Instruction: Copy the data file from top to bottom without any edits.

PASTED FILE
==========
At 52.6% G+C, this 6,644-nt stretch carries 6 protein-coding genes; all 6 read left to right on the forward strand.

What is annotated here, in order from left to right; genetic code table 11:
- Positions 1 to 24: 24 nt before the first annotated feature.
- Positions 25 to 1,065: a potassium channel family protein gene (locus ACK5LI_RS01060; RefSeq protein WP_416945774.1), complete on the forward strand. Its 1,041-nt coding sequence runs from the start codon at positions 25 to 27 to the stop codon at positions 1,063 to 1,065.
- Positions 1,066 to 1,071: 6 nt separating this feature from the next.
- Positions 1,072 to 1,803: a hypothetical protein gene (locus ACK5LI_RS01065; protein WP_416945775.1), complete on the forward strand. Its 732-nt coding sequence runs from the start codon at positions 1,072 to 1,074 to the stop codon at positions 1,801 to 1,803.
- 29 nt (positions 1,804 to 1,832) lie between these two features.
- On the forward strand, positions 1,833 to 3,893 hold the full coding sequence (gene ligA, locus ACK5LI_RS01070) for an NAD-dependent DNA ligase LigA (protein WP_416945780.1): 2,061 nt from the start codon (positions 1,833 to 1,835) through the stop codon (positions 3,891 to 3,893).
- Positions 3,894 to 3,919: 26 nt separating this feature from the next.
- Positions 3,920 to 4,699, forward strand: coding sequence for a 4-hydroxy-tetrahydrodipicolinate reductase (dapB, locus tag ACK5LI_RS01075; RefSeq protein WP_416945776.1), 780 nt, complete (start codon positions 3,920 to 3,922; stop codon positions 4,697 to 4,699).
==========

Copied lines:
At 52.6% G+C, this 6,644-nt stretch carries 6 protein-coding genes; all 6 read left to right on the forward strand.

What is annotated here, in order from left to right; genetic code table 11:
- Positions 1 to 24: 24 nt before the first annotated feature.
- Positions 25 to 1,065: a potassium channel family protein gene (locus ACK5LI_RS01060; RefSeq protein WP_416945774.1), complete on the forward strand. Its 1,041-nt coding sequence runs from the start codon at positions 25 to 27 to the stop codon at positions 1,063 to 1,065.
- Positions 1,066 to 1,071: 6 nt separating this feature from the next.
- Positions 1,072 to 1,803: a hypothetical protein gene (locus ACK5LI_RS01065; protein WP_416945775.1), complete on the forward strand. Its 732-nt coding sequence runs from the start codon at positions 1,072 to 1,074 to the stop codon at positions 1,801 to 1,803.
- 29 nt (positions 1,804 to 1,832) lie between these two features.
- On the forward strand, positions 1,833 to 3,893 hold the full coding sequence (gene ligA, locus ACK5LI_RS01070) for an NAD-dependent DNA ligase LigA (protein WP_416945780.1): 2,061 nt from the start codon (positions 1,833 to 1,835) through the stop codon (positions 3,891 to 3,893).
- Positions 3,894 to 3,919: 26 nt separating this feature from the next.
- Positions 3,920 to 4,699, forward strand: coding sequence for a 4-hydroxy-tetrahydrodipicolinate reductase (dapB, locus tag ACK5LI_RS01075; RefSeq protein WP_416945776.1), 780 nt, complete (start codon positions 3,920 to 3,922; stop codon positions 4,697 to 4,699).